Attorneys for the state and county also noted that the case involved fewer than 200 ballots. That point was conceded Friday by the lawyer for the Trump campaign who told the court the case was moot in the presidential election, given the size of Biden’s lead, but that it would still affect two state races.

While the lawsuits work their way through the courts, state lawmakers are pushing for legislative challenges.

“The ballot count may be coming to a close but the Arizona election results are not final until a full forensic audit of Maricopa County is complete and when the state legislature certifies the election,” said Rep. Paul Gosar, R-Prescott, in a statement Monday. “I am working with the state legislature to request a full audit, which is different than a recount.”

Gosar joined Rep. Andy Biggs, R-Gilbert, and Rep. David Schweikert, R-Fountain Hills, in a separate move calling on the Maricopa County Board of Supervisors to perform a “manual audit” of the county’s ballots.

Related story

“Although Arizona conducts elections with far more transparency and accountability than other states, there have been some issues raised about the integrity of some of our election systems within the state,” Biggs said in a statement Monday.

“For this reason, I am calling on the Maricopa County Board of Supervisors to go above and beyond to assure the public of the integrity of Maricopa County’s elections,” Biggs said. “Let’s leave no stone unturned in the pursuit of accountability and transparency.

But while Democrats eked out victories at the top of the ballot, and were able to unseat sitting Sen. Martha McSally, R-Ariz., their down-ballot successes were decidedly mixed.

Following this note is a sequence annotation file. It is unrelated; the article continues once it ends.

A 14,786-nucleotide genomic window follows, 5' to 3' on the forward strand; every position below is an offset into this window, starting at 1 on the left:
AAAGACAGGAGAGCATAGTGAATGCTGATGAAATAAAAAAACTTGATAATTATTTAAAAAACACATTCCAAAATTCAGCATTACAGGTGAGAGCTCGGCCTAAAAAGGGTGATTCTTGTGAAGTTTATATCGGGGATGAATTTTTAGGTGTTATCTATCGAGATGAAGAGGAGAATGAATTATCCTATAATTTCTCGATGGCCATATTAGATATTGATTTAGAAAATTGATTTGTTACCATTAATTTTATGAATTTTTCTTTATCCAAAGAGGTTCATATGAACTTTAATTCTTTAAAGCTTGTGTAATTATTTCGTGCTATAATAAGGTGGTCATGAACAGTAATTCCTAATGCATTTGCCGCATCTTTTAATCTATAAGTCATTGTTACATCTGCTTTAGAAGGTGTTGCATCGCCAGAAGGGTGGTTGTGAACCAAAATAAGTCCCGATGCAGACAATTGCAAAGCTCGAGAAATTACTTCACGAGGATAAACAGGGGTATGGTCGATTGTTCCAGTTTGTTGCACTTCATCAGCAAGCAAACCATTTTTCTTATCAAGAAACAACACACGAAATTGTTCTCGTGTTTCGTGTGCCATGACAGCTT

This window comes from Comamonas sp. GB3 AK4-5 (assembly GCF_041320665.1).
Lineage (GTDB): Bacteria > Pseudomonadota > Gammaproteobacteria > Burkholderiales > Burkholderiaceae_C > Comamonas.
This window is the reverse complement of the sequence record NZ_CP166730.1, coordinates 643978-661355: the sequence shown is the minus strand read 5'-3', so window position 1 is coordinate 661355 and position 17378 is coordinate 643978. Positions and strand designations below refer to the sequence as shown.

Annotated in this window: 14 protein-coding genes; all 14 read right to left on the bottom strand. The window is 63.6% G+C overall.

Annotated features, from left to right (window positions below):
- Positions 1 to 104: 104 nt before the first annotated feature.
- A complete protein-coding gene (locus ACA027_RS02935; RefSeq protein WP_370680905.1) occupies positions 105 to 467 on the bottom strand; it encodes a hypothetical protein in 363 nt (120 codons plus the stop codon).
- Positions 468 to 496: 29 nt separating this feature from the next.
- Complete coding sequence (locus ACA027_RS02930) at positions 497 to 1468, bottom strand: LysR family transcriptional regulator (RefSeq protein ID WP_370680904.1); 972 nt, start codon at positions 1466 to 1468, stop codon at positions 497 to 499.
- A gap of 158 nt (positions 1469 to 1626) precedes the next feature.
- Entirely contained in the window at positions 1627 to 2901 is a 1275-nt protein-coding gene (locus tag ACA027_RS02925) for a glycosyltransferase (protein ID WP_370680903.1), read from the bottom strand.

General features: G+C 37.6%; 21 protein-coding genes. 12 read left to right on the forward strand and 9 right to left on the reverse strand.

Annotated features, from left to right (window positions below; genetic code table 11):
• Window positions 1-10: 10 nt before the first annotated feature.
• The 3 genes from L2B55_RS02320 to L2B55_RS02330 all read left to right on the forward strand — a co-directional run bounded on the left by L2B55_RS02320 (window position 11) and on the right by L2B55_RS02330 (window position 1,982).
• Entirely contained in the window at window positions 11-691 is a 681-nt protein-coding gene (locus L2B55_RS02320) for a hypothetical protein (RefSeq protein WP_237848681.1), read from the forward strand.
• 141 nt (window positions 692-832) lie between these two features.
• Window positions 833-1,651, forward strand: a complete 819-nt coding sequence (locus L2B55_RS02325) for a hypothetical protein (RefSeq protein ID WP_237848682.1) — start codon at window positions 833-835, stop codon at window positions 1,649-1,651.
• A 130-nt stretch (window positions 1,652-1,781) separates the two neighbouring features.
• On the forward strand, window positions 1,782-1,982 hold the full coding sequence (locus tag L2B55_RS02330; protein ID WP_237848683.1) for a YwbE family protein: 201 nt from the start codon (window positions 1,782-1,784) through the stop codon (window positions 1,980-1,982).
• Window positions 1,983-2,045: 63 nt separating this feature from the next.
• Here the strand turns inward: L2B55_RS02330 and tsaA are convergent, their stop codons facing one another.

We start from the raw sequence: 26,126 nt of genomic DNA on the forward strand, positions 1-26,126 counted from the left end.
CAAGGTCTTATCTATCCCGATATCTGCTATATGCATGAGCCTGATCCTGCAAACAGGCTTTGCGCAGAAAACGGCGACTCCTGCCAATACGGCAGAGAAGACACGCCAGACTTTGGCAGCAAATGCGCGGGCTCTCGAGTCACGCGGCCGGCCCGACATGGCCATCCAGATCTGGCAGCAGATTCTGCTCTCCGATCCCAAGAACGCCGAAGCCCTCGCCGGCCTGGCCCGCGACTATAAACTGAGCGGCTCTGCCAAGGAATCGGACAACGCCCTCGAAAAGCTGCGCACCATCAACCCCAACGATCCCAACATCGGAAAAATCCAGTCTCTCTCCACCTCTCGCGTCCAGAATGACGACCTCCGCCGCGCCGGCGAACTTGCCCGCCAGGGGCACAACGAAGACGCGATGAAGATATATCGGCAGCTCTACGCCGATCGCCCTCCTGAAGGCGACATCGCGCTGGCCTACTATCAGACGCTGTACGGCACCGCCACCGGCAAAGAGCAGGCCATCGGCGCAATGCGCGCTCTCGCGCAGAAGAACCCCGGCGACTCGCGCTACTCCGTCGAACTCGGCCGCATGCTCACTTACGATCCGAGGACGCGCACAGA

After leading on election night in Maricopa County races for supervisor, recorder and attorney, Democrats ended up losing in the final count. Democrats were not able to gain ground in Arizona’s U.S. House delegation or to take control of either chamber of the Legislature.

Jason Rose, an Arizona political consultant, said he is “disappointed” in Arizona Republican lawmakers who are “buying into a political conspiracy and playing politics when none is necessary.”

The lead Republican cheerleader for those charges is Trump, who has tweeted a constant stream of allegations of voting improprieties – most of which have been flagged by Twitter as disputed.

Those claims have been refuted by the government’s own Cybersecurity and Infrastructure Security Agency, which said in a report Thursday that it found “no evidence that any voting system deleted or lost vote, changed votes, or was in any way compromised.”

Public officials like Brnovich, a Republican, and Hobbs, a Democrat, have insisted that there is no evidence of voting irregularities in Arizona. Rose said critics need to listen.

“There is no fraud here. There’s good people in charge of the elections. Are mistakes made? Small mistakes periodically, I’m sure there are,” Rose said. “There was no grand conspiracy here in Arizona.”

Olivia Munson

News Reporter, Washington, D.C.

Olivia Munson of New Jersey is a digital reporter for Cronkite News in Washington, D.C. She has worked for the State Press, Times Media Group and Phoenix Home & Garden.

Leave a Comment